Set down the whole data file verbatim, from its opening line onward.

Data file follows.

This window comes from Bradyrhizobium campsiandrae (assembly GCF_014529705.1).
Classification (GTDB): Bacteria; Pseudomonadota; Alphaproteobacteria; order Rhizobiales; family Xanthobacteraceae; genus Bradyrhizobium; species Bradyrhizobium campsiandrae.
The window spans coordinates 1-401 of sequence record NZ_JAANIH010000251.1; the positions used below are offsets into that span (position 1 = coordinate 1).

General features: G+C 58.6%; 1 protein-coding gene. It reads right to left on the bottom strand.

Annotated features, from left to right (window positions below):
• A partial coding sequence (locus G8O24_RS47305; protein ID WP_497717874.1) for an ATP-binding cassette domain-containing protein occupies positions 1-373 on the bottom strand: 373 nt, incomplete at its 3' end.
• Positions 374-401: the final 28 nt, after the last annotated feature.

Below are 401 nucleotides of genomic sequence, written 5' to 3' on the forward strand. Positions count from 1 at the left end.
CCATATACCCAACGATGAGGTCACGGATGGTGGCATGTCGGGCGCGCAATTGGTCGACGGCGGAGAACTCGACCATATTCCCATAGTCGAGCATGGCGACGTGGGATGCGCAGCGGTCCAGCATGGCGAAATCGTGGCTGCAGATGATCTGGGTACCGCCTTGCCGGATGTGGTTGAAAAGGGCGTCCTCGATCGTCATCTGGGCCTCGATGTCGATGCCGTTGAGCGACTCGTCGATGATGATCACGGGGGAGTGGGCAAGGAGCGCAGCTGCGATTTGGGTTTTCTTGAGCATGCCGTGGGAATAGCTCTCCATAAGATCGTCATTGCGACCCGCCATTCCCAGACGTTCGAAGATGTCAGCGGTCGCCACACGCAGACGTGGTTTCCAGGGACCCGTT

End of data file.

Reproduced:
This window comes from Bradyrhizobium campsiandrae (assembly GCF_014529705.1).
Classification (GTDB): Bacteria; Pseudomonadota; Alphaproteobacteria; order Rhizobiales; family Xanthobacteraceae; genus Bradyrhizobium; species Bradyrhizobium campsiandrae.
The window spans coordinates 1-401 of sequence record NZ_JAANIH010000251.1; the positions used below are offsets into that span (position 1 = coordinate 1).

General features: G+C 58.6%; 1 protein-coding gene. It reads right to left on the bottom strand.

Annotated features, from left to right (window positions below):
• A partial coding sequence (locus G8O24_RS47305; protein ID WP_497717874.1) for an ATP-binding cassette domain-containing protein occupies positions 1-373 on the bottom strand: 373 nt, incomplete at its 3' end.
• Positions 374-401: the final 28 nt, after the last annotated feature.

Below are 401 nucleotides of genomic sequence, written 5' to 3' on the forward strand. Positions count from 1 at the left end.
CCATATACCCAACGATGAGGTCACGGATGGTGGCATGTCGGGCGCGCAATTGGTCGACGGCGGAGAACTCGACCATATTCCCATAGTCGAGCATGGCGACGTGGGATGCGCAGCGGTCCAGCATGGCGAAATCGTGGCTGCAGATGATCTGGGTACCGCCTTGCCGGATGTGGTTGAAAAGGGCGTCCTCGATCGTCATCTGGGCCTCGATGTCGATGCCGTTGAGCGACTCGTCGATGATGATCACGGGGGAGTGGGCAAGGAGCGCAGCTGCGATTTGGGTTTTCTTGAGCATGCCGTGGGAATAGCTCTCCATAAGATCGTCATTGCGACCCGCCATTCCCAGACGTTCGAAGATGTCAGCGGTCGCCACACGCAGACGTGGTTTCCAGGGACCCGTT